Pope Francis criticized for comparing refugee centers to concentration camps


Less than two weeks after press secretary Sean Spicer's unfortunate claims about Hitler and chemical weapons, another public figure is coming under fire for Holocaust insensitivity: Pope Francis.

During an address on Saturday to a crowd of migrants at the Basilica of St. Bartholomew, CNN reported, the Pope spoke about a man he had met at a refugee camp on the Greek island of Lesbos — using a loaded term in the process.

"I don't know if he was able to get out of that concentration camp, because the refugee camps — many — are concentration (camps), because they are so crowded with people," Pope Francis said in Italian, as quoted in English by CNN.

In its description of the Pope's appearance, the Official Vatican Network passed off the comparison as an "off-the-cuff" remark, before emphasizing the idea that "international agreements seem to be more important than human rights" in the refugee crisis.

Though his wording suggests Pope Francis could have meant "concentration" in a more literal sense, rather than directly comparing the refugees' plight to Holocaust victims, the leader's decision to evoke a term so strongly associated with the Holocaust was immediately criticized.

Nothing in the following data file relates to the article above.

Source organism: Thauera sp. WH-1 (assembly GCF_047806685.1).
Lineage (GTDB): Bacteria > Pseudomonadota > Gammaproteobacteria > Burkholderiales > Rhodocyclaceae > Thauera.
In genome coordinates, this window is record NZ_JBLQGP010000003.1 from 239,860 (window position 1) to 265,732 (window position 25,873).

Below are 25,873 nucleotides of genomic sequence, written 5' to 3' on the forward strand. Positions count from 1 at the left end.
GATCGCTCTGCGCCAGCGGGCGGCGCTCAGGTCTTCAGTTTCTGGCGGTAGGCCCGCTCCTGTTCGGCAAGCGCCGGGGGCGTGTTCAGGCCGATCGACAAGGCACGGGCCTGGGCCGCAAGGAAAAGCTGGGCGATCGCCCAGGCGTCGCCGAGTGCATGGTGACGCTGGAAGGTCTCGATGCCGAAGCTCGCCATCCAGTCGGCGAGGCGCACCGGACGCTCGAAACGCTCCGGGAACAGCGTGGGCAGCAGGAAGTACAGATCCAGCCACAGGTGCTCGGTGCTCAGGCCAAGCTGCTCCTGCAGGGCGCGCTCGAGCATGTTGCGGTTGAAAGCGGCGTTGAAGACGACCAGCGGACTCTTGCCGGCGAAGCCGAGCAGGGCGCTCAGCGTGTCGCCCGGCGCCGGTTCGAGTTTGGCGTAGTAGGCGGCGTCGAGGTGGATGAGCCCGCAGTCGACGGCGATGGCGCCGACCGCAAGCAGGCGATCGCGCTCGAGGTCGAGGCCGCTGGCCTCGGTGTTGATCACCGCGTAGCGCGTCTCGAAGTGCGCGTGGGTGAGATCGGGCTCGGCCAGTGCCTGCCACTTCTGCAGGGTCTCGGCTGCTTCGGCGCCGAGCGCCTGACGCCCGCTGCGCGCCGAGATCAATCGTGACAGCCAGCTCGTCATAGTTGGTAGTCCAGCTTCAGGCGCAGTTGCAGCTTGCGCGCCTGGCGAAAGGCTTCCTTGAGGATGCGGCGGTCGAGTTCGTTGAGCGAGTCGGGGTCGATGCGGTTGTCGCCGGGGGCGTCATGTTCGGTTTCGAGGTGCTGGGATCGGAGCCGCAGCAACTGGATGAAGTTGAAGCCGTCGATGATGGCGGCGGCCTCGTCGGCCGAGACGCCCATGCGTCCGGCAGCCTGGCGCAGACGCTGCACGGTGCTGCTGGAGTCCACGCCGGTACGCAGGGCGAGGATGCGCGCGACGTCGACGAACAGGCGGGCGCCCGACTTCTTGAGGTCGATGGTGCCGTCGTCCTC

In a statement, the American Jewish Committee was quick to decry the Pope's "regrettable" word choice.

"The conditions in which migrants are currently living in some European countries may well be difficult, and deserve still greater international attention, but concentration camps they certainly are not," AJC CEO David Harris said in the statement. "The Nazis and their allies erected and used concentration camps for slave labor and the extermination of millions of people during World War II. There is no comparison to the magnitude of that tragedy."

"We respectfully urge the Pope to reconsider his regrettable choice of words," Harris continued. "Precision of language and facts is absolutely essential when making any historical reference, all the more so when coming from such a prominent and admired world figure."